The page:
The strike against Porter Airlines by 22 sisters and brothers of COPE Local 343 who refuel planes on Toronto Island has now entered its fourth month.
As I noted back in March, this is a young bargaining unit, having organized just last year. And they have been up against formidable odds.
The Toronto Police and the Toronto Port Authority’s private cops have harassed the young strikers. Their attempts to rally, picket and leaflet have been met with force—two arrests—despite the fact that the Supreme Court of Canada has already ruled that airports are public places for picketing purposes.
Porter Airlines and the Toronto Port Authority have also attempted to use the muscle of the courts to shut down the strike. In April, they were unsuccessful in their attempts to win a far-ranging injunction against leafleting at the airport and picketing in a public park by the ferry docks where passengers leave for the Island Airport.
Carrie Sharpe, who has been helping coordinate the strike, is clear about the abuse of the injunction process:
This is an attempt to shut down dissent. Porter is trying to discourage dissent at a time when they have an application to have jets fly out of the airport and to fill in some of the lake. This injunction process has already had a chilling effect on mobilization, there will be people afraid now to protest island expansion. The very ambiguity of the injunctions is in itself a weapon. They are doing all this in order to shut down protests over use of public assets for profit.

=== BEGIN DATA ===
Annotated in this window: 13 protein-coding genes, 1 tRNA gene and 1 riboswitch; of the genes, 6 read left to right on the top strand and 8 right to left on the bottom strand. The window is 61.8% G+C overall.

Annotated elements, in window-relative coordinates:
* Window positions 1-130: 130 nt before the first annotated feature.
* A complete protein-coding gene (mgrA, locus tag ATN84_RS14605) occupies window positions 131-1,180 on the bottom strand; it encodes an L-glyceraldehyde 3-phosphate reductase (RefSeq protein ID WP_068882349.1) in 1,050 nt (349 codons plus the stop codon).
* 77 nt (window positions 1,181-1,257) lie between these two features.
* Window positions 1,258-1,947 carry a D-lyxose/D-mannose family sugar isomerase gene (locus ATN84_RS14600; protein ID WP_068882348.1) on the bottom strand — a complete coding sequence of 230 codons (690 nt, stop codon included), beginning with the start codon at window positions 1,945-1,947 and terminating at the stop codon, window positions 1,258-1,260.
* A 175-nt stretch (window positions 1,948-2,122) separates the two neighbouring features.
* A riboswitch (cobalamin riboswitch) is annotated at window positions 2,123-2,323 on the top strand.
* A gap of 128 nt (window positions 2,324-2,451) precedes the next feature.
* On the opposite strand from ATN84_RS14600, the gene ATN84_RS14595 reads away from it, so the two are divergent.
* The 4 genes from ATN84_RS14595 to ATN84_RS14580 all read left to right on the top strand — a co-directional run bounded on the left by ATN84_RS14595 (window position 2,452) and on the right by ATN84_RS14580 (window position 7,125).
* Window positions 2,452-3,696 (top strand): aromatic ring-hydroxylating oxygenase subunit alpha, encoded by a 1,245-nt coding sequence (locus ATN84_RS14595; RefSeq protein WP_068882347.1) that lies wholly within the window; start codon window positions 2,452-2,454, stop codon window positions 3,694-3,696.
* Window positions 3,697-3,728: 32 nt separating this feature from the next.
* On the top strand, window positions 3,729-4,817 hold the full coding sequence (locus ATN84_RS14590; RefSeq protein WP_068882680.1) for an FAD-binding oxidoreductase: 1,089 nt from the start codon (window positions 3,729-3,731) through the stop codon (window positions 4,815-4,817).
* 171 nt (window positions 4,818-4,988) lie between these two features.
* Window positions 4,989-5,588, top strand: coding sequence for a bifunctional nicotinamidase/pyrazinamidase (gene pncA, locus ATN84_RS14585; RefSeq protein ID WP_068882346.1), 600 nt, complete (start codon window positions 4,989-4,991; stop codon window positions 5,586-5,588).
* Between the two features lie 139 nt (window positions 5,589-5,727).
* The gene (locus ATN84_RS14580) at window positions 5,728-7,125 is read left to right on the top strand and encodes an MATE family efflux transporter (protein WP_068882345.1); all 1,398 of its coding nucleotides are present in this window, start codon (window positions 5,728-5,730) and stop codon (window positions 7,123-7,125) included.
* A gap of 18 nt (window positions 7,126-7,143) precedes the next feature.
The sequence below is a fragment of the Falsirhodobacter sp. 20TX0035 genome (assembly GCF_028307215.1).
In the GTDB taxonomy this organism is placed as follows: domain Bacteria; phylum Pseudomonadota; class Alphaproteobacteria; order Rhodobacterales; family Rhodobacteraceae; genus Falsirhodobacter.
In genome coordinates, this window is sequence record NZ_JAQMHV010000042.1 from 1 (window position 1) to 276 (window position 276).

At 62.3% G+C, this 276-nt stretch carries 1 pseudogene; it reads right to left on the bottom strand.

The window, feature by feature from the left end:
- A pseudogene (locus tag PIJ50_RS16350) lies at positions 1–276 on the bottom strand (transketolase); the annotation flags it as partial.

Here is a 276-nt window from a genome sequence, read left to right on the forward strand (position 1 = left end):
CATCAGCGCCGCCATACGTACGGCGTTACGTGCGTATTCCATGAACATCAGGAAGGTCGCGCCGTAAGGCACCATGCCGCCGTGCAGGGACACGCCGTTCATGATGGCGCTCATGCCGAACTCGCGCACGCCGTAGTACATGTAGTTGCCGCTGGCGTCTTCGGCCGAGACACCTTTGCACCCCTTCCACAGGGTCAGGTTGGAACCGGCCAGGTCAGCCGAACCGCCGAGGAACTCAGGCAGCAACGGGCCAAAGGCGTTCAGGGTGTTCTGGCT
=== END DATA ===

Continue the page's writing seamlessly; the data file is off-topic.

And it gets worse. After their April defeat in court, Porter immediately launched a $4 million lawsuit against the union for alleged “defamation” in the social media. They are particularly upset with the union’s inventive use of the social media—like Twitter (@porterstrike).
Porter wants to squelch the union with what is commonly known as a SLAPP suit—a Strategic Lawsuit Against Public Participation. The intent is to use corporate deep pockets to intimidate ordinary people from exercising their legal rights. Renowned civil rights lawyer Clay Ruby will be defending the union against this serious attack on free speech.
Meanwhile, are Porter and the striking workers negotiating? Nope. Last week the union made a proposal to get the workers back on the job. It was flatly refused.
It would have cost $20,000 to settle the strike. But Porter would rather spend many times that to smash the union. The company refuses to negotiate, preferring to waste its considerable money on expensive legal games and blatant attempts to remove the union’s Charter rights to freedom of expression.
But by the sounds of things, all of this attempted intimidation is only making the workers more determined. We had better realize, however, that this fight is our fight too. If the people we confront across the table only have to call on the courts to muzzle us instead of negotiating in good faith, then we no longer have collective bargaining, but dictatorship.
Don’t fly Porter. Keep up the solidarity. And speak your piece on Twitter and elsewhere.
Don’t let these people shut you up. A lot more is up for grabs here than the struggle of one small bargaining unit in Toronto. Our hard-won union rights are at stake. Exercise them!